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More MS news articles for November 2003

Study comparing MRI data and CSF oligoclonal IgG bands in multiple sclerosis

Srp Arh Celok Lek. 2003 Jan-Feb;131(1-2):31-5
Institute of Neurology, Clinical Center of Serbia, Belgrade

Locally produced oligoclonal IgG bands (OCB) are present in the cerebrospinal fluid (CSF) of 95% patients with multiple sclerosis (MS).

The most sensitive method for the detection of OCB is isoelectric focusing (IEF).

Occasional patients with clinically definite MS lack evidence for intrathecal IgG synthesis.

This study was designed to compare brain magnetic resonance imaging (MRI) findings between CSF OCB positive and negative MS patients.

The study comprised 22 OB negative patients with clinically definite MS and 22 OCB positive controls matched for age, disease duration, activity and course of MS.

In the both groups clinical assessment was performed by using Expanded Disability Status Scale (EDSS) score.

T2 weighted MRI of the brain was performed on a Siemens Magnetom (1.0T).

Lesions were counted and sized for 15 anatomically defined locations: 7 periventricular (PV) and 8 non-periventricular (NPV) regions.

An arbitrary scoring system weighted for lesions size was used to estimate total and regional lesions loads: a) 1 point was given for each lesion with a diameter 1-5 mm, b) 2 points for one lesion with a diameter 6-10 mm, c) 3 points for one over 10 mm, and confluent lesions scored one extra point.

Atrophy were scored as follows: 0-normal size, 1-mild atrophy, 2-moderate atrophy and 3-severe atrophy.

Mean score of total brain MRI loads was lower in OCB negative than in OCB positive MS patients (44 vs. 50) but the difference was not statistically significant.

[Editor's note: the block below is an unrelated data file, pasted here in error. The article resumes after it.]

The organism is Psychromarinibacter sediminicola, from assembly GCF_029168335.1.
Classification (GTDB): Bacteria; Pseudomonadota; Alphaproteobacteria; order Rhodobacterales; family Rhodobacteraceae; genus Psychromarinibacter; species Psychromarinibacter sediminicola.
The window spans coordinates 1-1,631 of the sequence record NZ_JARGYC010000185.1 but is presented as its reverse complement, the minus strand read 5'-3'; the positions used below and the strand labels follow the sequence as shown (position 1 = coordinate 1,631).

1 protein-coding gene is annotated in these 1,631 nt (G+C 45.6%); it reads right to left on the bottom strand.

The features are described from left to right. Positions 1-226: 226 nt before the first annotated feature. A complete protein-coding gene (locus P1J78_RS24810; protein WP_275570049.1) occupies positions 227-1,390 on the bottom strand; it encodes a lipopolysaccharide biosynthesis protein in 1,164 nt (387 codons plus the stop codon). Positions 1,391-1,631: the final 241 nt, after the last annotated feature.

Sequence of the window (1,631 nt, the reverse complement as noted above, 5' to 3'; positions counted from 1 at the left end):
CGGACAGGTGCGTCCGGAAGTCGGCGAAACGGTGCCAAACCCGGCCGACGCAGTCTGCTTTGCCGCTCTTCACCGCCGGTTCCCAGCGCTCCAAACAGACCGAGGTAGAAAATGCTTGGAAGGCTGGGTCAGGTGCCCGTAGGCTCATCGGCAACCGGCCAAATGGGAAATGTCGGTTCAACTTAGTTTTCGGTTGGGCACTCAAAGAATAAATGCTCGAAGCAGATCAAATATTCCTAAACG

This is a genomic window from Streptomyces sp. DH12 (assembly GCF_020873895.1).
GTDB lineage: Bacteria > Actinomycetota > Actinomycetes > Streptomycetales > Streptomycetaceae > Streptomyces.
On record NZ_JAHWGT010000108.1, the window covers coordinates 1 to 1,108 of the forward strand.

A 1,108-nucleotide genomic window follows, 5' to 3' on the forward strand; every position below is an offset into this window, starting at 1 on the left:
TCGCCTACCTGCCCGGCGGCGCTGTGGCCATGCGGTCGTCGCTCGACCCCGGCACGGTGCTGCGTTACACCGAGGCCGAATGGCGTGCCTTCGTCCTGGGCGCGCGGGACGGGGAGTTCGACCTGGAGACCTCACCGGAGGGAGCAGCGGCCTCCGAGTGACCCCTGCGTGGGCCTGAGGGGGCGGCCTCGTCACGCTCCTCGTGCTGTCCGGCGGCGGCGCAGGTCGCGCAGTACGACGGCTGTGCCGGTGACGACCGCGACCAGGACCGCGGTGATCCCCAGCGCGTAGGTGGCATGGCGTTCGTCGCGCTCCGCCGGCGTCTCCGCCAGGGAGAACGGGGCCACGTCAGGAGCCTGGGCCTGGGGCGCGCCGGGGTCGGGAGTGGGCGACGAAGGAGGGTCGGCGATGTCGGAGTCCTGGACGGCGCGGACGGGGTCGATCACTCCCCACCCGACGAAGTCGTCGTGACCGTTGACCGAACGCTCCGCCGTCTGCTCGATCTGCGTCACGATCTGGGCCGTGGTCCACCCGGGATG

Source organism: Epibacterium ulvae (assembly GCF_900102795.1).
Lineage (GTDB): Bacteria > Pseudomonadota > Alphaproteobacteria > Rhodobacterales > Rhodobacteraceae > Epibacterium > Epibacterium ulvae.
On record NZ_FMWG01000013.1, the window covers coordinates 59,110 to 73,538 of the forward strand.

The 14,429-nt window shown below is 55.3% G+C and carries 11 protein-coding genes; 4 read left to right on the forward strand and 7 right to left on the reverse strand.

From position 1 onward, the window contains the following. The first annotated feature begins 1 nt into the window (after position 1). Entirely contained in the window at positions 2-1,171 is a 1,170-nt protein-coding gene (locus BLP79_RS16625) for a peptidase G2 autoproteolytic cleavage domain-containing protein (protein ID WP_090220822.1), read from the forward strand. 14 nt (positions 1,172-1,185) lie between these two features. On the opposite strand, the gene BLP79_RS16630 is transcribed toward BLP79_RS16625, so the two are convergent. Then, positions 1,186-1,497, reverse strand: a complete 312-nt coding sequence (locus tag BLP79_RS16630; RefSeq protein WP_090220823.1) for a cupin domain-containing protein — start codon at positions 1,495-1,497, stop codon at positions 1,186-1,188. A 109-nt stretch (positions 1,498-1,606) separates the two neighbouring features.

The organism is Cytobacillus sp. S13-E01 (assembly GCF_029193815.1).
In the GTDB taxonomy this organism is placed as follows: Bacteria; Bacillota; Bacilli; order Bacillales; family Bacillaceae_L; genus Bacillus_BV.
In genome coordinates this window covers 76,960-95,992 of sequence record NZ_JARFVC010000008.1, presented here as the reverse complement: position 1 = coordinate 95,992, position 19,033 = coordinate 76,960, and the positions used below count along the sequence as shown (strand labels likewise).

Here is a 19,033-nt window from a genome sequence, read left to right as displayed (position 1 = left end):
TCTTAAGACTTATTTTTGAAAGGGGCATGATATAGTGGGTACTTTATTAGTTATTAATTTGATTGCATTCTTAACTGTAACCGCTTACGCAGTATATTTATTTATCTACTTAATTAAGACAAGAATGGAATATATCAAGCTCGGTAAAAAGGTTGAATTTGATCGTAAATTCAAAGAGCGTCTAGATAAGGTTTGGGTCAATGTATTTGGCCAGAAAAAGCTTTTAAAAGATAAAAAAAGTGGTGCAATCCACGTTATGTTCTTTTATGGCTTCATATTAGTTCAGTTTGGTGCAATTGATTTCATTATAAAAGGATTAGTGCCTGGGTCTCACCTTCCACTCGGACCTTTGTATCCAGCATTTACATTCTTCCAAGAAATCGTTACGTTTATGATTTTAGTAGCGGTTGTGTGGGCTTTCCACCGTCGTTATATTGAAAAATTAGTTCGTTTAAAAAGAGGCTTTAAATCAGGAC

Mean periventricular (32 vs. 23), non-periventricular (26 vs. 19) and infratentorial (11 vs. 9) scores were higher in OCB positive MS group in comparison with OCB negative patients, but non-significant.

There was no correlation between EDSS score and total MRI lesions load in OCB negative MS patients, while in OCB positive group we detected significant correlation between EDSS score and total MRI lesions load (p = 0.026).

The results of this study demonstrate that by using conventional brain MRI the extent end severity of the pathological process seems to be similar in OCB negative and OCB positive MS patients.

On the other hand, we found statistically significant correlation between brain MRI total lesion load and EDSS in the OCB positive MS patients, while this correlation was not detected in OCB negative MS patients.

Differences in brain MRI findings between OCB positive nad OCB negative MS patients have been already analyzed.

In the first, Zeman et al. reported that OCB negative MS patients have lower total MRI brain lesion loads in comparison to OCB positive group, but the differences was not statistically significant.

In accordance with these findings, Fukazawa et al. also failed to show differences in the distribution, extent, shape and number of brain MRI lesions between OCB positive and negative MS patients.

On the other hand, it has been demonstrated that the rate of intrathecal IgG synthesis apparently correlates with plaque volume in the brain, as demonstrated on MRI, in MS patients.

However, our results along with those from two above-mentioned previous studies do not support this notion.

In conclusion, trend towards lesser MRI lesion load and lack of its correlation with EDSS in OCB negative MS patients, warrants further investigations with new MRI techniques (magnetic resonance spectroscopy and magnetisation transfer), including the thorough exploration of normal-appearing while matter, in OCB negative MS patients.